• Old tests are blind to new problems. We design tests in two ways: we design confirmatory tests to check things seem to be as they should be, and we design disconfirmatory tests that are intended to find problems.  The latter are based on our ideas of what might fail.  When code is changed an entirely different set of things might fail than when the code was first introduced.  We need new tests to find new problems, not old tests and luck.
  • Old tests keep missing the same bugs.  Each test may find some bugs and miss others.  Constant repetition of the same tests will consistently miss the same bugs.  In Software Testing Techniques, Boris Beizer described this as the “pesticide paradox”.
  • Automation may not help.  Automation can be expensive to develop and maintain, on some accounts up to 10 times more expensive than the same manual tests (Kaner, Bach and Pettichord: Lessons Learned in Software Testing).  And the results?  Unfortunately, automation is fundamentally stupid.  Whilst a human tester might notice failures that are only tangentially related to the test that they are performing, automation cannot – it only takes note of those things that it has been programmed to look for.  In one of the teams surveyed above, manual regression packs had been substantially replaced with automated GUI regression – automation which found no bugs.  The cost effectiveness of such automation, in relation to finding bugs, can be substantially worse than manual regression.

Given the above, it is clear that the use of black box regression testing is seriously flawed when it comes to mitigating regression risks.  Charrett is right: it’s time for “a different paradigm”.

How might things be different?  I’ll discuss the selection of regression risk mitigation strategies, and how context influences selection, in the next post in this series.


Other posts in this series:

Rethinking Regression, Part 3: Mitigation Strategies

In the previous post in this series, I introduced regression risk and the idea that this is not a single problem but a set of different ones:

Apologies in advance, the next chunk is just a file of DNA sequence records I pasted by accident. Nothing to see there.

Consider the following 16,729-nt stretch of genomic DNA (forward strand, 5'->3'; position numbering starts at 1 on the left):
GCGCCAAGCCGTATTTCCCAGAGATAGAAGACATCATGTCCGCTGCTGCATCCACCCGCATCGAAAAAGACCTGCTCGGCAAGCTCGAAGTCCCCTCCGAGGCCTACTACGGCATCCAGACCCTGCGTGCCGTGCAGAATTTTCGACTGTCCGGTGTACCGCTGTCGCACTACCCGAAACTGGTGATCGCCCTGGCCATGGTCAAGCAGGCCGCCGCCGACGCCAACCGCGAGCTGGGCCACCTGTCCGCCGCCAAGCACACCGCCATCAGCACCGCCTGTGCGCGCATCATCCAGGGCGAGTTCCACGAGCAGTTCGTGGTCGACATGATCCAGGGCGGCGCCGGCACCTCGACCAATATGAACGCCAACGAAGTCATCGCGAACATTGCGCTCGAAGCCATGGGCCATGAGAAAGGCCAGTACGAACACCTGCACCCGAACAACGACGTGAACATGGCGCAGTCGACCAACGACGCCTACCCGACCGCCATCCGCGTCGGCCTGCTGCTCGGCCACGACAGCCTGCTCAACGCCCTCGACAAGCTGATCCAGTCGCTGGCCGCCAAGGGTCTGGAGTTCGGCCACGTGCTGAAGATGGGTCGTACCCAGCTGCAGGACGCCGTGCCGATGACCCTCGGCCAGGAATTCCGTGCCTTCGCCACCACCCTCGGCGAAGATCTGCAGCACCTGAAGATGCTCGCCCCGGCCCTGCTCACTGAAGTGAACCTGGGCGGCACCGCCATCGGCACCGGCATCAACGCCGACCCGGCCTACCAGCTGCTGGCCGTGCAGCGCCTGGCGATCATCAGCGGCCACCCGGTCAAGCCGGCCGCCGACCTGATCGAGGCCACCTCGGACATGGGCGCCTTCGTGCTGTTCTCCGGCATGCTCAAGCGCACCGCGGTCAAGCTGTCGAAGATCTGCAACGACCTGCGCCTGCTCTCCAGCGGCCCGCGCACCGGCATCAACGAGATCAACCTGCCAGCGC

• New Bug
  • Old Bug
  • Zombie Bug
  • Bad Build.

For each of these risks, there are a variety of mitigation strategies that fall into three categories:

  • Prevention: Stop the risk from occurring in the first place.
  • Confirmation: Check that things work as they did before, i.e. that the risk hasn’t occurred (Michael Bolton would call this checking).
  • Disconfirmation: Seek to disprove that things work, i.e. prove that bugs have been introduced.

Let’s take each risk in turn, and consider what kinds of mitigation a project might implement.

New Bug:

  • Prevention: We might review specifications of the change in the hope of preventing new bugs from being introduced.
  • Confirmation: We might run old tests in order to build confidence that the new build behaves in the same way that the last one did.
  • Disconfirmation: We might actively seek for new bugs by looking for failures.

Old Bug:

  • Prevention: We might refactor the code to remove the added complexity – and messiness – that inevitably accompanies change piled on top of change.
  • Confirmation: We might rerun tests that we created specifically to retest old bugs, in order to demonstrate that they have not crept back in.
  • Disconfirmation: We might actively look for new ways that old bugs could manifest themselves.

Zombie Bug:

  • Prevention: We might use reviews and static analysis to check that there is no dead code, code for which the conditions of execution can never be met.
  • Confirmation: Similar to new bugs, we might run old tests to check that the software’s behaviour remains the same.
  • Disconfirmation: Similar to new bugs, we might actively seek for bugs by looking for failures.

Bad Build:

  • Prevention: We might implement software configuration management in order to prevent the reintroduction of old, buggy code.